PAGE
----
Turbocharger is one of the two most commonly used compressors in automobiles (other one being Supercharger). As the name suggests, a compressor is a device that compresses air. In case of a turbocharger, it compresses the air coming out of the exhaust stroke of a 4-stroke engine. It is located between the intake manifold and the exhaust system. The inlet of a turbocharger compressor is located at the exhaust and the outlet at the intake.
There is a valve at the junction of the compressor inlet and exhaust which opens only when enough pressure is built up by the air breath by the engine. If the amount of air is not sufficient to open the valve, the air will bypass the turbocharger and the gases will be emitted as in normal vehicles. However, once the amount of air, or rather the pressure of the air present is enough to open the valve, the exhaust gases enter the turbocharger, and that, as a result turns the turbine in the turbocharger which compresses the air to make it denser and emits the compressed air into the intake manifold, resulting in a higher air: fuel ratio, which results in better performance. The time required to build up enough pressure to open the valve can be termed as “Turbo Lag”. Every turbocharger has its own capacity to handle the amount of pressure of air that enters and exits the turbocharger, and once that limit is reached, the excess air is bypassed directly through the exhaust pipe.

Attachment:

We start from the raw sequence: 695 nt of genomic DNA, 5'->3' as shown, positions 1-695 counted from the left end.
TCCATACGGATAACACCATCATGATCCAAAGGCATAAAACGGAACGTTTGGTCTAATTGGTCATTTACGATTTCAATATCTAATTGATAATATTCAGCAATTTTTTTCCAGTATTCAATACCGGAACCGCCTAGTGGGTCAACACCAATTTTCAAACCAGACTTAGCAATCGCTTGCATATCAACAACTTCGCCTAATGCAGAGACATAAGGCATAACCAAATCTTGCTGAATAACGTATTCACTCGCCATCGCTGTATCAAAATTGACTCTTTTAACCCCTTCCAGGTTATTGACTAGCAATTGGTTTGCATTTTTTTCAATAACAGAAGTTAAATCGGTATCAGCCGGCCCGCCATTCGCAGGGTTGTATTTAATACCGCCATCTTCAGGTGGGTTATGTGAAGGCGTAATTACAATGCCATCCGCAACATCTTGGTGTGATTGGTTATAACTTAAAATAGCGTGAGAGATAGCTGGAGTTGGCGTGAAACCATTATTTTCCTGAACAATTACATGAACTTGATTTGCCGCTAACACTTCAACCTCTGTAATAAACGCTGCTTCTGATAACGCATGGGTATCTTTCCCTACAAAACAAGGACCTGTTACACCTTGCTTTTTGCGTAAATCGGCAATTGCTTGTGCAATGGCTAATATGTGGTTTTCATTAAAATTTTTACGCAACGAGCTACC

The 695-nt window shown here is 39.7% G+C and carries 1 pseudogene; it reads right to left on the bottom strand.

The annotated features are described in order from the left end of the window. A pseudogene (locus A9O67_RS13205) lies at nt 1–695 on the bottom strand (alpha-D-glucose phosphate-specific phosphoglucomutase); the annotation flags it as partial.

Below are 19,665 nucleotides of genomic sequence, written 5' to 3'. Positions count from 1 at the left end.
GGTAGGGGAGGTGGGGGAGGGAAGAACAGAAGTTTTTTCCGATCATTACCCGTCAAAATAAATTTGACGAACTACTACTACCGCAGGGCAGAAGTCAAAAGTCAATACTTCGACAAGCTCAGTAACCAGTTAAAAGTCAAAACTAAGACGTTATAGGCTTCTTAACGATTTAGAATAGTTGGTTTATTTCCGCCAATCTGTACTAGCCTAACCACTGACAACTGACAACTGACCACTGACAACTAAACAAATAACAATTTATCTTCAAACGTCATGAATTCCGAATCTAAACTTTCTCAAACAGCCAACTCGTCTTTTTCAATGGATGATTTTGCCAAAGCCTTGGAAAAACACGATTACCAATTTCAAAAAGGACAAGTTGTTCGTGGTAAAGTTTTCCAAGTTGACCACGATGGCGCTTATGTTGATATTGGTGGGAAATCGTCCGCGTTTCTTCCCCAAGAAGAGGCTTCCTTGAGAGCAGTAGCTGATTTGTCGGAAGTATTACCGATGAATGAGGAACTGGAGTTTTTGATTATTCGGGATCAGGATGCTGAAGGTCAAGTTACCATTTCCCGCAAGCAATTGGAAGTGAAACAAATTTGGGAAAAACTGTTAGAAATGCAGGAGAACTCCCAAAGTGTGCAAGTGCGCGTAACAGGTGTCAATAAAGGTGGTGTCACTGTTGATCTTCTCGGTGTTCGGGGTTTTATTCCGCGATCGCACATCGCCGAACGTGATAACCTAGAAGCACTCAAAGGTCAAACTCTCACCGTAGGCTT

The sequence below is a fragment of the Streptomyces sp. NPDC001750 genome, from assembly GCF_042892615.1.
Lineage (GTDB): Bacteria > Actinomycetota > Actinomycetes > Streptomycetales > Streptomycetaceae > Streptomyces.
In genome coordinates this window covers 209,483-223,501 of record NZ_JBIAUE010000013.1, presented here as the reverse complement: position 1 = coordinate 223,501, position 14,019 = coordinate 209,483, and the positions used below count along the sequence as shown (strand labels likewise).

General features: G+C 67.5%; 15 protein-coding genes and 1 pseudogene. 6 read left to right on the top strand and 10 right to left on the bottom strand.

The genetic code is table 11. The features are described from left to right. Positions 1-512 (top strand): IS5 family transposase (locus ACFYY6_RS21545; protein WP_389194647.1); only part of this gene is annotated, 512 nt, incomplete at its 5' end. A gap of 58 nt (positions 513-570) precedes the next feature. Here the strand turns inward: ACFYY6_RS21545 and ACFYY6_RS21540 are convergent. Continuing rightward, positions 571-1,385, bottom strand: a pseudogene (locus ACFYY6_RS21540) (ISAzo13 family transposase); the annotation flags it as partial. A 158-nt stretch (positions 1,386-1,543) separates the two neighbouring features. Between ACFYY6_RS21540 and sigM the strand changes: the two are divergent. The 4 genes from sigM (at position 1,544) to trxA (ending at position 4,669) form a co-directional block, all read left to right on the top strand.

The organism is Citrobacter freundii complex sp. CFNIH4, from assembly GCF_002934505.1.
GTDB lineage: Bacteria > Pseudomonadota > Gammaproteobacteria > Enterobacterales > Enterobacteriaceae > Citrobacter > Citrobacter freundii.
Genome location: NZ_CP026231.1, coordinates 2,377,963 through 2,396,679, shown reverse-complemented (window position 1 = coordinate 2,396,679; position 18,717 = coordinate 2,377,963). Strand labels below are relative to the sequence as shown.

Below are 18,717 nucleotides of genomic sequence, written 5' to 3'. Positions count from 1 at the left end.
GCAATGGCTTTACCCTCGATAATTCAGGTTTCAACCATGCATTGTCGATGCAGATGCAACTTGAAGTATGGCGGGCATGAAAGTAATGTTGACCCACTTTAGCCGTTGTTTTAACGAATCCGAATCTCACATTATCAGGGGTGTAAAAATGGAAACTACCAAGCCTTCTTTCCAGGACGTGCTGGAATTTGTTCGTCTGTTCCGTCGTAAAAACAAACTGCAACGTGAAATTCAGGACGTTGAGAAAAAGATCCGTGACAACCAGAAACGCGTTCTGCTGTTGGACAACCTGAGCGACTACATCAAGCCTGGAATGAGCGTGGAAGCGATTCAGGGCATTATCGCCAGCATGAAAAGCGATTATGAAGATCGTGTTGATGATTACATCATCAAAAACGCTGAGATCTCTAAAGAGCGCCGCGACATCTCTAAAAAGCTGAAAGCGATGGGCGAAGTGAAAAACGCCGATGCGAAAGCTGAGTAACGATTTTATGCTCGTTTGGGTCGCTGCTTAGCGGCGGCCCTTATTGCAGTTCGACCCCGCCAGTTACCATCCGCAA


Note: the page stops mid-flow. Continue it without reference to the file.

The capacity of a turbocharger depends on its size. The size of the turbocharger can be determined based on the type of purpose it is going to solve. If the boost is required at lower engine speeds, a smaller sized turbocharger does the job, while if one needs the boost at higher engine speeds, a bigger turbocharger is used.